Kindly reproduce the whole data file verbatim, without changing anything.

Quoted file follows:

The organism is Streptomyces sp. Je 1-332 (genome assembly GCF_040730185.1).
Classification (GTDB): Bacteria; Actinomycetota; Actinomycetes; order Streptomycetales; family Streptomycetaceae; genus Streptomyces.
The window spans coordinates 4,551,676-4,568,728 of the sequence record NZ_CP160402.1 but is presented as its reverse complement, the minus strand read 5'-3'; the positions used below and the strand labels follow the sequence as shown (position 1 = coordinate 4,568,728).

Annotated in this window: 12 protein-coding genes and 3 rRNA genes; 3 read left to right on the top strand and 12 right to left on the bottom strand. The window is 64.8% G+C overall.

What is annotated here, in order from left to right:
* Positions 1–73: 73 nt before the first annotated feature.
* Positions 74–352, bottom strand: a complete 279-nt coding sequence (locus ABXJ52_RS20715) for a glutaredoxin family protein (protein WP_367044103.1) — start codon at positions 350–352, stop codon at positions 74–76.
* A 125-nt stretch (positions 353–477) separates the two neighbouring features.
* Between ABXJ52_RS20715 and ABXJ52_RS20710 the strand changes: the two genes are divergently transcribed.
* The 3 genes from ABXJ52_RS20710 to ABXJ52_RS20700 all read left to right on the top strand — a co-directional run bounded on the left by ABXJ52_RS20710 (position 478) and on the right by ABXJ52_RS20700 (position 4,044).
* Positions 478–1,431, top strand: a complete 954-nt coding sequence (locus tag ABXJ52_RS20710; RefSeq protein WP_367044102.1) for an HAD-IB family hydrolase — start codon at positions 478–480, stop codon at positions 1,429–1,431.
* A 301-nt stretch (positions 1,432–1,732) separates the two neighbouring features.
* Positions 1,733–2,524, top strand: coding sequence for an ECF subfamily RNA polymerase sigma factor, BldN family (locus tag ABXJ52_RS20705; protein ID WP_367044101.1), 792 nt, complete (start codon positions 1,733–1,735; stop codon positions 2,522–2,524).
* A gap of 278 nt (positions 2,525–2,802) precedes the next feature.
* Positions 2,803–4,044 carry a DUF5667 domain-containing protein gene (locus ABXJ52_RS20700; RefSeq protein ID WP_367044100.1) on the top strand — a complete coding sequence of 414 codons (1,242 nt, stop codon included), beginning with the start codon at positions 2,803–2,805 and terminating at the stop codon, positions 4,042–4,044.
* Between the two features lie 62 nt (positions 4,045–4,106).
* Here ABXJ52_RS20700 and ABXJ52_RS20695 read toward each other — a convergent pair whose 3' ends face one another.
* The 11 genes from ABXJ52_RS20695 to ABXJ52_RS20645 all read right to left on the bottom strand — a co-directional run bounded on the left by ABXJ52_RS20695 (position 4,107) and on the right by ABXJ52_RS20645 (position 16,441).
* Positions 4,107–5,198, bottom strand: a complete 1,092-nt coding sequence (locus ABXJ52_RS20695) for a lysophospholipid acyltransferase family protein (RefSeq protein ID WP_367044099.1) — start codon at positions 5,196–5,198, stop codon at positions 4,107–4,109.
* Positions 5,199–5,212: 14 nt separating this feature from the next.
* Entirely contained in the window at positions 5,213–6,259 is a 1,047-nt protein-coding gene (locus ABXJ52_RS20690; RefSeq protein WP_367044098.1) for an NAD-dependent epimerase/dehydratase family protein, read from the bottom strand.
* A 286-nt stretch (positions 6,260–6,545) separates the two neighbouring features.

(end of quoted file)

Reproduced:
The organism is Streptomyces sp. Je 1-332 (genome assembly GCF_040730185.1).
Classification (GTDB): Bacteria; Actinomycetota; Actinomycetes; order Streptomycetales; family Streptomycetaceae; genus Streptomyces.
The window spans coordinates 4,551,676-4,568,728 of the sequence record NZ_CP160402.1 but is presented as its reverse complement, the minus strand read 5'-3'; the positions used below and the strand labels follow the sequence as shown (position 1 = coordinate 4,568,728).

Annotated in this window: 12 protein-coding genes and 3 rRNA genes; 3 read left to right on the top strand and 12 right to left on the bottom strand. The window is 64.8% G+C overall.

What is annotated here, in order from left to right:
* Positions 1–73: 73 nt before the first annotated feature.
* Positions 74–352, bottom strand: a complete 279-nt coding sequence (locus ABXJ52_RS20715) for a glutaredoxin family protein (protein WP_367044103.1) — start codon at positions 350–352, stop codon at positions 74–76.
* A 125-nt stretch (positions 353–477) separates the two neighbouring features.
* Between ABXJ52_RS20715 and ABXJ52_RS20710 the strand changes: the two genes are divergently transcribed.
* The 3 genes from ABXJ52_RS20710 to ABXJ52_RS20700 all read left to right on the top strand — a co-directional run bounded on the left by ABXJ52_RS20710 (position 478) and on the right by ABXJ52_RS20700 (position 4,044).
* Positions 478–1,431, top strand: a complete 954-nt coding sequence (locus tag ABXJ52_RS20710; RefSeq protein WP_367044102.1) for an HAD-IB family hydrolase — start codon at positions 478–480, stop codon at positions 1,429–1,431.
* A 301-nt stretch (positions 1,432–1,732) separates the two neighbouring features.
* Positions 1,733–2,524, top strand: coding sequence for an ECF subfamily RNA polymerase sigma factor, BldN family (locus tag ABXJ52_RS20705; protein ID WP_367044101.1), 792 nt, complete (start codon positions 1,733–1,735; stop codon positions 2,522–2,524).
* A gap of 278 nt (positions 2,525–2,802) precedes the next feature.
* Positions 2,803–4,044 carry a DUF5667 domain-containing protein gene (locus ABXJ52_RS20700; RefSeq protein ID WP_367044100.1) on the top strand — a complete coding sequence of 414 codons (1,242 nt, stop codon included), beginning with the start codon at positions 2,803–2,805 and terminating at the stop codon, positions 4,042–4,044.
* Between the two features lie 62 nt (positions 4,045–4,106).
* Here ABXJ52_RS20700 and ABXJ52_RS20695 read toward each other — a convergent pair whose 3' ends face one another.
* The 11 genes from ABXJ52_RS20695 to ABXJ52_RS20645 all read right to left on the bottom strand — a co-directional run bounded on the left by ABXJ52_RS20695 (position 4,107) and on the right by ABXJ52_RS20645 (position 16,441).
* Positions 4,107–5,198, bottom strand: a complete 1,092-nt coding sequence (locus ABXJ52_RS20695) for a lysophospholipid acyltransferase family protein (RefSeq protein ID WP_367044099.1) — start codon at positions 5,196–5,198, stop codon at positions 4,107–4,109.
* Positions 5,199–5,212: 14 nt separating this feature from the next.
* Entirely contained in the window at positions 5,213–6,259 is a 1,047-nt protein-coding gene (locus ABXJ52_RS20690; RefSeq protein WP_367044098.1) for an NAD-dependent epimerase/dehydratase family protein, read from the bottom strand.
* A 286-nt stretch (positions 6,260–6,545) separates the two neighbouring features.